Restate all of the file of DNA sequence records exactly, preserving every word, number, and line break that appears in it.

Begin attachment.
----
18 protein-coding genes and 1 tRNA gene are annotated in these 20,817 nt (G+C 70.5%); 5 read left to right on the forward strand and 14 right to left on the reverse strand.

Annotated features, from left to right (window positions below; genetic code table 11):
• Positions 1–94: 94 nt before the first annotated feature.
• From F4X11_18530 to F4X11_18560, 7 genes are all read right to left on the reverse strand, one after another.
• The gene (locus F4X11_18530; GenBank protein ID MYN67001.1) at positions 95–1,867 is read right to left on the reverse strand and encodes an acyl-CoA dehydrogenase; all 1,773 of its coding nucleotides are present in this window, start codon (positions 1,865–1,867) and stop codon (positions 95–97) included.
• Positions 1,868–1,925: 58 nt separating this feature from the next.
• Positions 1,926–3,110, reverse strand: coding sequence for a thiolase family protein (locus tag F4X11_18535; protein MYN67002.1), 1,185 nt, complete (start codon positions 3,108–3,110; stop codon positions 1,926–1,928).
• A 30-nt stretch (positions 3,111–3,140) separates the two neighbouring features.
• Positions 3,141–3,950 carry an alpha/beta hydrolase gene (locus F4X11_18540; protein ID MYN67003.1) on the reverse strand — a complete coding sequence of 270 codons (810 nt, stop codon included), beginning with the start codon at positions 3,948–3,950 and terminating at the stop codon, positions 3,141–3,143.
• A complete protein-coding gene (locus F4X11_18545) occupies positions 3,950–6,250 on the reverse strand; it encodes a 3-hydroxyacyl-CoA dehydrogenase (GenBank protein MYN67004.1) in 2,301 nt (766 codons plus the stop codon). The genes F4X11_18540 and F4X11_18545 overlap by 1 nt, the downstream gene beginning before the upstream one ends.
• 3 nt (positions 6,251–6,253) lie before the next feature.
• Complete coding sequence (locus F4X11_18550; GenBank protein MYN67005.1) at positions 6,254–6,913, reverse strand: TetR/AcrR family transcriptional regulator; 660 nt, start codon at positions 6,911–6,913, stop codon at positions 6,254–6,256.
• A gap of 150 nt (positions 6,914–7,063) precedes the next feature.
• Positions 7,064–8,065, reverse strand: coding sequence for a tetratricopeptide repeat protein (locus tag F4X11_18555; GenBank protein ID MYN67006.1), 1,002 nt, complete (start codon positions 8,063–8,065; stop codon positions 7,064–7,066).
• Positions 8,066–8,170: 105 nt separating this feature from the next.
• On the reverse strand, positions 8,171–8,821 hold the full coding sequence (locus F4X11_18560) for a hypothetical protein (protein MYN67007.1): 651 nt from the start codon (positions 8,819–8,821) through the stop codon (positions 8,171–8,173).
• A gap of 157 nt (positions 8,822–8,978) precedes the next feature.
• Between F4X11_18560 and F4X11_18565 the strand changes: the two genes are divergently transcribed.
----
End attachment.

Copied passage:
18 protein-coding genes and 1 tRNA gene are annotated in these 20,817 nt (G+C 70.5%); 5 read left to right on the forward strand and 14 right to left on the reverse strand.

Annotated features, from left to right (window positions below; genetic code table 11):
• Positions 1–94: 94 nt before the first annotated feature.
• From F4X11_18530 to F4X11_18560, 7 genes are all read right to left on the reverse strand, one after another.
• The gene (locus F4X11_18530; GenBank protein ID MYN67001.1) at positions 95–1,867 is read right to left on the reverse strand and encodes an acyl-CoA dehydrogenase; all 1,773 of its coding nucleotides are present in this window, start codon (positions 1,865–1,867) and stop codon (positions 95–97) included.
• Positions 1,868–1,925: 58 nt separating this feature from the next.
• Positions 1,926–3,110, reverse strand: coding sequence for a thiolase family protein (locus tag F4X11_18535; protein MYN67002.1), 1,185 nt, complete (start codon positions 3,108–3,110; stop codon positions 1,926–1,928).
• A 30-nt stretch (positions 3,111–3,140) separates the two neighbouring features.
• Positions 3,141–3,950 carry an alpha/beta hydrolase gene (locus F4X11_18540; protein ID MYN67003.1) on the reverse strand — a complete coding sequence of 270 codons (810 nt, stop codon included), beginning with the start codon at positions 3,948–3,950 and terminating at the stop codon, positions 3,141–3,143.
• A complete protein-coding gene (locus F4X11_18545) occupies positions 3,950–6,250 on the reverse strand; it encodes a 3-hydroxyacyl-CoA dehydrogenase (GenBank protein MYN67004.1) in 2,301 nt (766 codons plus the stop codon). The genes F4X11_18540 and F4X11_18545 overlap by 1 nt, the downstream gene beginning before the upstream one ends.
• 3 nt (positions 6,251–6,253) lie before the next feature.
• Complete coding sequence (locus F4X11_18550; GenBank protein MYN67005.1) at positions 6,254–6,913, reverse strand: TetR/AcrR family transcriptional regulator; 660 nt, start codon at positions 6,911–6,913, stop codon at positions 6,254–6,256.
• A gap of 150 nt (positions 6,914–7,063) precedes the next feature.
• Positions 7,064–8,065, reverse strand: coding sequence for a tetratricopeptide repeat protein (locus tag F4X11_18555; GenBank protein ID MYN67006.1), 1,002 nt, complete (start codon positions 8,063–8,065; stop codon positions 7,064–7,066).
• Positions 8,066–8,170: 105 nt separating this feature from the next.
• On the reverse strand, positions 8,171–8,821 hold the full coding sequence (locus F4X11_18560) for a hypothetical protein (protein MYN67007.1): 651 nt from the start codon (positions 8,819–8,821) through the stop codon (positions 8,171–8,173).
• A gap of 157 nt (positions 8,822–8,978) precedes the next feature.
• Between F4X11_18560 and F4X11_18565 the strand changes: the two genes are divergently transcribed.